Drones’ sci-fi glow masks complications

James Nicholson

Names like “Predator” and “Reaper” make drones seem like either nightmarish weapons of death controlled by unseen hands, or awesome tools of destruction to strike fear into our enemies, depending on what side of the argument you are on. But are drones infallible? Do they live up to their hype? An engineering team at UT led by  Aerospace Engineering professor Todd Humphreys revealed a glaring Achilles’ heel in drone navigation systems last June that could deconstruct their presumed near-mythical invulnerability.

As it turns out, drones do not use some esoteric location-mapping technique accessible only to the brightest aerospace and computer engineers; they use GPS — not much more sophisticated than the GPS in your smartphone — which receives radio signals from satellites in orbit around Earth and uses them to triangulate position. GPS receivers are vulnerable to manipulation by a technique called “spoofing.” 

Spoofing requires a transmitter no wider than your average desk top to send radio signals that are calibrated to match satellite signals in shape, though with slightly elevated intensity. Once the GPS receiver on the drone gets the new stronger signal, it will give this fake signal priority over its original signal, allowing the team with the spoofing device to trick the drone into going off course.

It is easy to see the initial implications of such a device. If terrorists or unscrupulous individuals were able to use spoofing to their advantage, drones would likely be rendered nearly useless, like blind airline pilots trying to make a landing. Worse yet, with adept maneuvering they could be used as blunt weapons, flying into aircraft and buildings on the ground. 

However, spoofing has limited effectiveness on U.S. military drones deployed overseas. Whereas your average American uses a free-form GPS system, the U.S. military uses a complex system of encryption to protect its drones. Thus it is unlikely that any terrorist group or criminal organization could get their hands on enough resources to successfully spoof those systems. 

Individual governments, on the other hand, do have the resources to take down a U.S. military drone in the right circumstances, and it is believed that Iran used a large array of spoofing signals to capture a Sentinel stealth drone on Dec. 4, 2011. If a country puts enough resources into it, even the most advanced drones in the world can be rendered useless by spoofing.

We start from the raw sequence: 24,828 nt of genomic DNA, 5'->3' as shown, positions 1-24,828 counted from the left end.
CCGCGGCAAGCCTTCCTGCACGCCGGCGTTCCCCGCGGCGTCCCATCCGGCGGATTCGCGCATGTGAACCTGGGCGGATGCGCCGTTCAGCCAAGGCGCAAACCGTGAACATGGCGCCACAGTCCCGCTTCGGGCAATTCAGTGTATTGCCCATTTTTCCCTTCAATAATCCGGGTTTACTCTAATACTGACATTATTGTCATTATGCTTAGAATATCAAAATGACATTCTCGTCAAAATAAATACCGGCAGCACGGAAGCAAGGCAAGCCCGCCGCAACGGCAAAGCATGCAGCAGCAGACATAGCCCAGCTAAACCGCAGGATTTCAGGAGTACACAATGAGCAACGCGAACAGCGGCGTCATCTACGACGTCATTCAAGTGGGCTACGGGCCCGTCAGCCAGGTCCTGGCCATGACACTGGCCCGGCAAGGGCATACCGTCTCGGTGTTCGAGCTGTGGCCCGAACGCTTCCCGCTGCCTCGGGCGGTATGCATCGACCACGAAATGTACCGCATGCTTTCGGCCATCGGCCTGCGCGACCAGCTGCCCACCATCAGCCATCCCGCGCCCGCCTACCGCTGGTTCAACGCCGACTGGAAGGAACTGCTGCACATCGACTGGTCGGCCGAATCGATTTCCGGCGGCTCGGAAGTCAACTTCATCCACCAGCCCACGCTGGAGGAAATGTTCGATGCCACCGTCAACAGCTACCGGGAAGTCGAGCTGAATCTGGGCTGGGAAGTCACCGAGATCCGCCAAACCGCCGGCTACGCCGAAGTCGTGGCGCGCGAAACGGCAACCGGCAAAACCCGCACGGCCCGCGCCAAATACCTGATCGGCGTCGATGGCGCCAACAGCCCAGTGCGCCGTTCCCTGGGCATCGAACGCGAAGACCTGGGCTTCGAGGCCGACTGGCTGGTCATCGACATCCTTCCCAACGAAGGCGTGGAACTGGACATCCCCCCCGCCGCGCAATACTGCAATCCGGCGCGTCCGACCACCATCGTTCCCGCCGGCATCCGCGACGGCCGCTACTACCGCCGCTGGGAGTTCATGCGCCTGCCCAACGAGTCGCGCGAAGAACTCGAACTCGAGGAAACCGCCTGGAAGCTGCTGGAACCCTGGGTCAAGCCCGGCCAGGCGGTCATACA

Drones employed by the highest echelons of the U.S. military and the CIA overseas are one thing, but those are not the only drones used in the US. Around 10 drones fly from Corpus Christi along the U.S.-Mexico border year-round, operated by the U.S. Customs and Border Protection agency. According to Humphreys, they probably do not employ the GPS encryption system used by their cousins overseas.  As a result, they’re open targets for spoofing.

Spoofing devices are not easy to make; the one used by UT took three Ph.D.s three years and $1,000 to build. But it’s getting easier. Through software-defined radio, Humphreys says that the difficulties in creating a spoofing device will become “a coding issue, not a radio issue.” As the technology spreads, it will be less about technical pitfalls than an individual coder’s ability to work the system.

At the moment, however, the U.S. drone program is state-of-the-art, and its issues are moral rather than technical. As the United Nations investigates the legality and civilian casualties incurred by drone strikes, and a previously classified Justice Department memo detailing the U.S. government’s defense of the drone program was leaked to the public, it seems like the drone program is becoming as much of a problem as it is an asset. Though drones might seem like the weapons of the future, we need to consider seriously whether their benefits outweigh their moral, legal and technical hurdles.

Nicholson is an archaeology freshman from San Antonio.